No charges to be filed after bomb scare proves harmless

Police talk to Niko Sveikauskas after he reportedly left his backpack in a Bank of America, causing a bomb scare. — John Ferris Robben

Police talk to Niko Sveikauskas after he reportedly left his backpack in a Bank of America, causing a bomb scare. — John Ferris Robben photo

No charges will be filed after a forgotten backpack caused alarm and forced a bomb squad response on Wednesday afternoon.

Police said that the bag had been accidentally left in the Bank of America on South Water Street in Byram and that seeing the unattended bag raised the concern of a bank customer who happened to be an off duty employee of the federal Department of Homeland Security. Police were called to the scene and there was enough concern that the Stamford Police Department was also brought in so members of its bomb squad could inspect the bag.

However the bag’s contents proved to be innocent and a Port Chester man returned to the scene, saying he had accidentally left it inside the bank while making a deposit. The man is not facing charges and the bag was ultimately returned to him. Police have not released the man but he has been identified in the media as Niko Sveikauskas.

The portion of South Water Street surrounding the bank was closed as the investigation took place, impacting several local businesses and a few apartments. And, despite it being a false alarm, Greenwich Police Department Public Information Officer Lt. Kraig Gray said this was a case of better safe than sorry.

“We believe if you see something, say something,” Lt. Gray said on Thursday morning. “From our perspective, it’s better to go out and evaluate what’s going on than to have something terrible happen. It’s the post 9/11 world that we live in.”

Lt. Gray did not specify what it was about the bag that made people believe it was suspicious but said there were “several factors” including a phone number written in permanent marker on it. He described it was a “camouflage, military-style bag.”

“You have to be aware of unattended packages and considering the location and the type of bag and some of the writings on the bag, the initial officer decided it was best to slow down and have the bomb squad come in to evaluate,” Lt. Gray said. “Once the bomb squad arrived their assessment also triggered some risk factors that also slowed things down. These factors caused us to take a slow, methodical approach to this. It didn’t turn out to be anything nefarious, but it was suspicious.”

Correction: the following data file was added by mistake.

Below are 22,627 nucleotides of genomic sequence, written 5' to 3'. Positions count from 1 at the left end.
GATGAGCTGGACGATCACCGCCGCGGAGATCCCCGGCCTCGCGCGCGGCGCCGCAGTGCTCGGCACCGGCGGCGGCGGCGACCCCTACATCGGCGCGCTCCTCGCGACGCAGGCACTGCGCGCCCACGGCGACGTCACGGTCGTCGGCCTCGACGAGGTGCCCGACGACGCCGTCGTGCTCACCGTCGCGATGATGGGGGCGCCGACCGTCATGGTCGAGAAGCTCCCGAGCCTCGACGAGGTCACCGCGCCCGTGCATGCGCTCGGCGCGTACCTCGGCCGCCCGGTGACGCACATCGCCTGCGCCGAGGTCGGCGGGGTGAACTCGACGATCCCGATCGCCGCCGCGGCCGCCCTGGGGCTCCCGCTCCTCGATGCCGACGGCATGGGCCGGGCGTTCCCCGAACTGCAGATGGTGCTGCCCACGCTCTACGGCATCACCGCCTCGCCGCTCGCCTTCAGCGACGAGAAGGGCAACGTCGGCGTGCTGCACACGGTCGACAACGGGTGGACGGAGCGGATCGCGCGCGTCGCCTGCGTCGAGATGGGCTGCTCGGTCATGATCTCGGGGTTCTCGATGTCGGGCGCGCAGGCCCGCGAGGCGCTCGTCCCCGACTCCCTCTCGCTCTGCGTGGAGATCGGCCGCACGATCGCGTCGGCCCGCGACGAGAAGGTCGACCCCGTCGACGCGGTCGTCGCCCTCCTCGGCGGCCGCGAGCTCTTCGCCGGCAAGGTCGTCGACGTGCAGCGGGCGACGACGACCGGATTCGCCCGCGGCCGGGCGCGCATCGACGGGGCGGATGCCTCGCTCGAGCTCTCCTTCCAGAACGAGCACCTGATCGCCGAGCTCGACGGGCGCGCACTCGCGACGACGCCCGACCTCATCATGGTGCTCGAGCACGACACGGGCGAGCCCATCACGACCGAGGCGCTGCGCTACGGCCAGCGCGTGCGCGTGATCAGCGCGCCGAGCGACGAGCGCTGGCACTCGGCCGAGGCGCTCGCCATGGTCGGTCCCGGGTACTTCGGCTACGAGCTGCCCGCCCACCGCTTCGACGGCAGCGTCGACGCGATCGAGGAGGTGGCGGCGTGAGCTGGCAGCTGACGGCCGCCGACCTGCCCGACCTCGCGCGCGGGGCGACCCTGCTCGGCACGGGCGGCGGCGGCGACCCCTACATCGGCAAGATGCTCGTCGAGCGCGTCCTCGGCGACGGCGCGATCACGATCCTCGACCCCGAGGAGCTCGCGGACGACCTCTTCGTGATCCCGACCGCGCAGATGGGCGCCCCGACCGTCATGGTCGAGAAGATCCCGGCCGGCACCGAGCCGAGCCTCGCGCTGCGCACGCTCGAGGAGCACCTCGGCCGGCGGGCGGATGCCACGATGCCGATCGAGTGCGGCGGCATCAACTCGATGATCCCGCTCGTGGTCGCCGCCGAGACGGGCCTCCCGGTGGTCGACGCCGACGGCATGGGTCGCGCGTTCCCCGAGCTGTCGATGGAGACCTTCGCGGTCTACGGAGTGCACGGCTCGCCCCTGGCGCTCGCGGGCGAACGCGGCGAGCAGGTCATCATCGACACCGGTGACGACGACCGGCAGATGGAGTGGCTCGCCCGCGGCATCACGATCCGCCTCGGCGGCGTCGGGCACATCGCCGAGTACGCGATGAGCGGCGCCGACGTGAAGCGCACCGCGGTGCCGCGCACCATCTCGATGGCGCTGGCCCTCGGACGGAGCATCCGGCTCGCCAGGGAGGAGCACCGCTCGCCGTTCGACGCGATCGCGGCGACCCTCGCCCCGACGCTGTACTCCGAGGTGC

Lt. Gray said based on police interviews with the man, a review of surveillance footage and the findings of the bomb squad, it was determined that this was simply an accident and that no charges needed to be filed.

“Being odd and absent minded doesn’t result in an arrest in Greenwich,” Lt. Gray said, adding that the investigation was considered over. He said the man had several bags with him and had forgotten one of them in the bank, allowing for the rapid response.

While the investigation did disrupt the area, Lt. Gray stressed that it was important to be careful and urged people to not be reluctant to report suspicious things to the authorities. He thanked the Stamford Bomb Squad for their assistance in the case.

“We don’t have a crystal ball,” Lt. Gray said. “We don’t know what the end will be so in the environment we operate in here in the 21st century in the shadow of New York City requires that we methodically go through situations like this… If you see something, say something because we never know what it’s going to end up being. The most important thing is not to just assume it is an unattended bag. It needs to be evaluated. If something is suspicious and if something is out of the ordinary, please let us call in the professionals and evaluate it to dull a full threat assessment. It’s better to waste someone’s time than to waste someone’s life.”

 

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